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Green Spruce Aphid (Elatobium abietinum)

Trees Affected

Common: Spruces

Occasional*: True Firs, Siberian Larch, Eastern White Pine, Scotch Pine, Douglas Fir

*Only during outbreaks


The green spruce aphid is a small (1-2mm), green insect that is almost exclusively found on spruce species (Picea). Green spruce aphids are a non-native, invasive species that stunt growth by defoliating parts of the tree and can cause significant mortality outside of its native range. Feeding can be spotted in 5-10 days on Sitka spruce by yellow spots on the needles which can lead to whole needle discoloration and defoliation. The aphids generally feed on older needles and branches and avoid any new growth, so another sign of this pest is defoliation of all but the current season’s needles. On younger trees (< 5 years), the aphids primarily feed on the upper canopy, while in older trees they attack shaded areas, which are generally on the lower portion of the tree. Like many aphids, the green spruce aphid produces honeydew, which facilitates the growth of a sooty mold on the host trees’ stems. When present, this sooty mold is helpful for positively identifying the green spruce aphid. Shaking affected foliage over a piece of white paper to see if green aphids fall onto it is another common method of detection.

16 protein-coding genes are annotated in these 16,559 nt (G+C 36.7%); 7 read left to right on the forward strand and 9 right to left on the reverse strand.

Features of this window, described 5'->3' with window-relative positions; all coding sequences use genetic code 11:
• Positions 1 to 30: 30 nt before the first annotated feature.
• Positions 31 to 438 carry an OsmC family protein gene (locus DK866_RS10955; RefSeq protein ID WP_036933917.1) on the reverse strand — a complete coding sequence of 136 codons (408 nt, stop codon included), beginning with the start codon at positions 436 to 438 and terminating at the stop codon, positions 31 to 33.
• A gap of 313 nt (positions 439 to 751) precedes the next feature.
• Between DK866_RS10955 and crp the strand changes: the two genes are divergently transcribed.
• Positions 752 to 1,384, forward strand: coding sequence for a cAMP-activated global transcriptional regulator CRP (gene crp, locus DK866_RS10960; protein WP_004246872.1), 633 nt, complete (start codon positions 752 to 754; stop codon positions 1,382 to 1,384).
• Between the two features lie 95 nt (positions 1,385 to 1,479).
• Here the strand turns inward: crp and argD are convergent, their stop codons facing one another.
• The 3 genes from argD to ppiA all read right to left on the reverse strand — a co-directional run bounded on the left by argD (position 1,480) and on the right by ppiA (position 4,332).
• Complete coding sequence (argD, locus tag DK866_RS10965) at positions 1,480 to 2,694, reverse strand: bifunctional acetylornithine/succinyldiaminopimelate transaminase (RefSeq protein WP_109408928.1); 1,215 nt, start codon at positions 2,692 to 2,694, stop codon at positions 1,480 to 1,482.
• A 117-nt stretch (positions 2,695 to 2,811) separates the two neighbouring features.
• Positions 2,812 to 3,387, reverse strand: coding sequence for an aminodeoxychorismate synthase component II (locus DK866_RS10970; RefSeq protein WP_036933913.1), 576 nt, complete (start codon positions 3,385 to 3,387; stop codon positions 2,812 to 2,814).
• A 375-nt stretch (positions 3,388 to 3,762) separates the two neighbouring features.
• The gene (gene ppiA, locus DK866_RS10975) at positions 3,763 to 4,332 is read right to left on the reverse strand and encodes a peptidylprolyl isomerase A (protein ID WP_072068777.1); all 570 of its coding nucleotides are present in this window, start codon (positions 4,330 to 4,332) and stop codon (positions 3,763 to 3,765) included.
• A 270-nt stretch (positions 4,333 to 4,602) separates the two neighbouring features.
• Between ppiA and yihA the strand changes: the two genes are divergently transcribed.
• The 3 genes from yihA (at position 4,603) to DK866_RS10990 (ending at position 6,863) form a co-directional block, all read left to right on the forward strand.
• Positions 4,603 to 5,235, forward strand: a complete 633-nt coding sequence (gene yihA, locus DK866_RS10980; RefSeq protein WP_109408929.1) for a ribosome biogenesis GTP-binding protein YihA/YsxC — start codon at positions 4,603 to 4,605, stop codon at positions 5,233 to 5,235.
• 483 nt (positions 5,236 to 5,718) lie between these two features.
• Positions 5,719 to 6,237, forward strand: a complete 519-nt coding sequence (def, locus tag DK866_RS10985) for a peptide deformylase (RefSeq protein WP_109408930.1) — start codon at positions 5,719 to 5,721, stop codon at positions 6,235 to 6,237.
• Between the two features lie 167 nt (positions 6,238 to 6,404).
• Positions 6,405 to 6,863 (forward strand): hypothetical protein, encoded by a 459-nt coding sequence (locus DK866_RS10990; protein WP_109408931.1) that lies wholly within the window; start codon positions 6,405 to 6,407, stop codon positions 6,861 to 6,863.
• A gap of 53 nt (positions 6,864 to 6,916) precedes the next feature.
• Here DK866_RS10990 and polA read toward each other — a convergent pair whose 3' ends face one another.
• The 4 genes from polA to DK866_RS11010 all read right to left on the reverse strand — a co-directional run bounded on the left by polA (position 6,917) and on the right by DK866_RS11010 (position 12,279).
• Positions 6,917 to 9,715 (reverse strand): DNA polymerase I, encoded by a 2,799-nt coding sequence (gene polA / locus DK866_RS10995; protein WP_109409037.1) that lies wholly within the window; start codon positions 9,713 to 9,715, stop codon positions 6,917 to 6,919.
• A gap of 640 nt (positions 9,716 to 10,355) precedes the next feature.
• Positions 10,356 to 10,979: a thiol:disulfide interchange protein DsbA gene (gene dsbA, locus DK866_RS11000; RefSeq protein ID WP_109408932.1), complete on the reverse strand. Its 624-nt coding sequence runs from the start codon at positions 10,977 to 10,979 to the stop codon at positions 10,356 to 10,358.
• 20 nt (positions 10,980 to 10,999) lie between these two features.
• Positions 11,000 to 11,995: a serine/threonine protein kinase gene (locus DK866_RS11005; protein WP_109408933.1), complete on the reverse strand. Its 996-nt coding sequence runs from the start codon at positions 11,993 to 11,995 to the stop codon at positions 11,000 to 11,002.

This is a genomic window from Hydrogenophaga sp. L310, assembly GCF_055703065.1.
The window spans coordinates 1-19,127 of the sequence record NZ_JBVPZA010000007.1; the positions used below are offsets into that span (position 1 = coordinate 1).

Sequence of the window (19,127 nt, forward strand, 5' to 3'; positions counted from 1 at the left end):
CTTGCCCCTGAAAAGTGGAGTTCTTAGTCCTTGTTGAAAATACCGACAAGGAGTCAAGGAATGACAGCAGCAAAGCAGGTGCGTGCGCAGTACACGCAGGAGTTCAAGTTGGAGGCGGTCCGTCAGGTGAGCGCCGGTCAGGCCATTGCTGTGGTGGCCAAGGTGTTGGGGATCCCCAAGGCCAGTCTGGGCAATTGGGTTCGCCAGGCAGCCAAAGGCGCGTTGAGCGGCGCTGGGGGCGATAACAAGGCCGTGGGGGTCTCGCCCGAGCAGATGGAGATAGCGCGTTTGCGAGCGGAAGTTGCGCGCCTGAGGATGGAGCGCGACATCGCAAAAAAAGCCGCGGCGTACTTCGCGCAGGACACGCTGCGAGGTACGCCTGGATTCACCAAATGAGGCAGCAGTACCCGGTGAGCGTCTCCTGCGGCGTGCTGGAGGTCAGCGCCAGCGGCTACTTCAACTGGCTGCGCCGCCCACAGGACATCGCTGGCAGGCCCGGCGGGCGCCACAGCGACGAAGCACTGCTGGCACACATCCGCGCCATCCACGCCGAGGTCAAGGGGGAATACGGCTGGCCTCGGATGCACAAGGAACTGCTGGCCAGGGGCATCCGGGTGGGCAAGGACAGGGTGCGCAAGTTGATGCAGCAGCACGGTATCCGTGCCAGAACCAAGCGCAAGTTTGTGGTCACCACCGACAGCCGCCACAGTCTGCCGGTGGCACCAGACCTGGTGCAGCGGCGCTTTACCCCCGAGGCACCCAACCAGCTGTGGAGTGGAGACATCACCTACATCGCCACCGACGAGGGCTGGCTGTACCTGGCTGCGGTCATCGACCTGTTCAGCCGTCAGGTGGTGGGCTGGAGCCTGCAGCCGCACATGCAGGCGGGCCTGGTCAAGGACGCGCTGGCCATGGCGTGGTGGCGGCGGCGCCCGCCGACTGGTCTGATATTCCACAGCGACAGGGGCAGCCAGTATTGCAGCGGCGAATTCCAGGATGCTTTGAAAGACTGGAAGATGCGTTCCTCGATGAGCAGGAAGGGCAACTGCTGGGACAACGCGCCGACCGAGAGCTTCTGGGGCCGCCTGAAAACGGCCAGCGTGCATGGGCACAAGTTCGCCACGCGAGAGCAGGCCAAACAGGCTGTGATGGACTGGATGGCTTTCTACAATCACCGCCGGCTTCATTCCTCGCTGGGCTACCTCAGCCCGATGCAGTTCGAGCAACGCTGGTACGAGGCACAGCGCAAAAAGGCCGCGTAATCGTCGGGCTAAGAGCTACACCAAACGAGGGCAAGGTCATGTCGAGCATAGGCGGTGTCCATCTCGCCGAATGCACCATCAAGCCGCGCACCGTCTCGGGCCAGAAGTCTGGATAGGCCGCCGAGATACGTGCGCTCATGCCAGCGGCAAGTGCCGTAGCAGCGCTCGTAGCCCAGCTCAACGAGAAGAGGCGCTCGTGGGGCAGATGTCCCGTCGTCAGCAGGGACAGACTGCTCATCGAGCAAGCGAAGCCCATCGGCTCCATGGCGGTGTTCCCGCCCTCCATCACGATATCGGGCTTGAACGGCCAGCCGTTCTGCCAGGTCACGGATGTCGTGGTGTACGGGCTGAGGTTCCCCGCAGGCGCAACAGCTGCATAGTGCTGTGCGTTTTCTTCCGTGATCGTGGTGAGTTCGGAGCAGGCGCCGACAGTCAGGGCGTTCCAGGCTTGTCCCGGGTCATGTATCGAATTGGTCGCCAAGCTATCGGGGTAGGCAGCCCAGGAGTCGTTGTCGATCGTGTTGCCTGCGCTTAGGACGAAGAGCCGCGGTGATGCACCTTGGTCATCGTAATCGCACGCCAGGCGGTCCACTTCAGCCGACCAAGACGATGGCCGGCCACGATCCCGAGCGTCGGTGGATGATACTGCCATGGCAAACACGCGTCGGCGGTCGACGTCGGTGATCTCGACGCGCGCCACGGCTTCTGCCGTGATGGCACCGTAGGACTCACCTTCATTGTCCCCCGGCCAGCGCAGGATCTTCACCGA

Local Distribution 

The local distribution of this insect is unknown, but appears to be widespread. Trees with symptoms consistent to those produced by green spruce aphids have been found along Highway 101 near Humboldt Lagoon as well as in some areas of Ferndale.

Management Strategies 

Since spruce is not a valued timber species in the United States, little research has been done on how to manage the aphids in coastal California. Introduction of predators of this aphid has not produced notable declines in their population. Due to the widespread impact of green spruce aphids in this region, the use of insecticides is not recommended, as the impact on the ecosystem is far greater than the success rate of using the insecticide. Although healthy, vigorous trees tend to host a larger population of these aphids, they also sustain less damage than less vigorous trees. Therefore, reducing stressors and improving tree vigor are still beneficial for managing the effects of this insect even though doing so will not eliminate a population entirely.

Pests and Pathogens with Similar Symptoms

Giant Conifer Aphids (Cinara spp.): Aphids in this genus feed on sap from roots, twigs, and branches of various conifer species. Although they are aphids and share a basic body plan, they are much larger than green spruce aphids (5-6 mm in length) and dark brown or black instead of green. They are also frequently mistaken for ticks, so if your aphid looks like a tick, it’s likely a giant conifer aphid and not a green spruce aphid.

Further Reading

Description with distribution map, aphid biology, and management strategies:


Description of the aphid. Note that risk and management sections are written for a European setting and may not be accurate to local forests and conditions :